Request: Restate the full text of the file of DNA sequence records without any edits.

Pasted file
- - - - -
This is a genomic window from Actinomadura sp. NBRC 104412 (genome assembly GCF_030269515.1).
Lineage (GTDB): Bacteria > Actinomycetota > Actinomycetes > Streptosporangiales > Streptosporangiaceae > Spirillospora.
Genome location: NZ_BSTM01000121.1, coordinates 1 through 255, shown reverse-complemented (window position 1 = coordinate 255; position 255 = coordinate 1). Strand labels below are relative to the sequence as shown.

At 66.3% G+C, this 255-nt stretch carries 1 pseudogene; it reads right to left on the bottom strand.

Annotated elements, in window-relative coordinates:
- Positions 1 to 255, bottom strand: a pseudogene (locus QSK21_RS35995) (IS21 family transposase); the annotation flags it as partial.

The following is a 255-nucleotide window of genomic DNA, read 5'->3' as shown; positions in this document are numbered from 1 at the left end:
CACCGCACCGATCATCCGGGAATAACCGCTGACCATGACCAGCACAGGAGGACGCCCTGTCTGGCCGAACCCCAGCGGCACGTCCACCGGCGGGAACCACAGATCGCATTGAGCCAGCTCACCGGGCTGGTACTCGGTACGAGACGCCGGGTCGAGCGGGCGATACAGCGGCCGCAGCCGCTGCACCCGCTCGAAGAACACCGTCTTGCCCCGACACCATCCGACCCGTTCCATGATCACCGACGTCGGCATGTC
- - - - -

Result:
This is a genomic window from Actinomadura sp. NBRC 104412 (genome assembly GCF_030269515.1).
Lineage (GTDB): Bacteria > Actinomycetota > Actinomycetes > Streptosporangiales > Streptosporangiaceae > Spirillospora.
Genome location: NZ_BSTM01000121.1, coordinates 1 through 255, shown reverse-complemented (window position 1 = coordinate 255; position 255 = coordinate 1). Strand labels below are relative to the sequence as shown.

At 66.3% G+C, this 255-nt stretch carries 1 pseudogene; it reads right to left on the bottom strand.

Annotated elements, in window-relative coordinates:
- Positions 1 to 255, bottom strand: a pseudogene (locus QSK21_RS35995) (IS21 family transposase); the annotation flags it as partial.

The following is a 255-nucleotide window of genomic DNA, read 5'->3' as shown; positions in this document are numbered from 1 at the left end:
CACCGCACCGATCATCCGGGAATAACCGCTGACCATGACCAGCACAGGAGGACGCCCTGTCTGGCCGAACCCCAGCGGCACGTCCACCGGCGGGAACCACAGATCGCATTGAGCCAGCTCACCGGGCTGGTACTCGGTACGAGACGCCGGGTCGAGCGGGCGATACAGCGGCCGCAGCCGCTGCACCCGCTCGAAGAACACCGTCTTGCCCCGACACCATCCGACCCGTTCCATGATCACCGACGTCGGCATGTC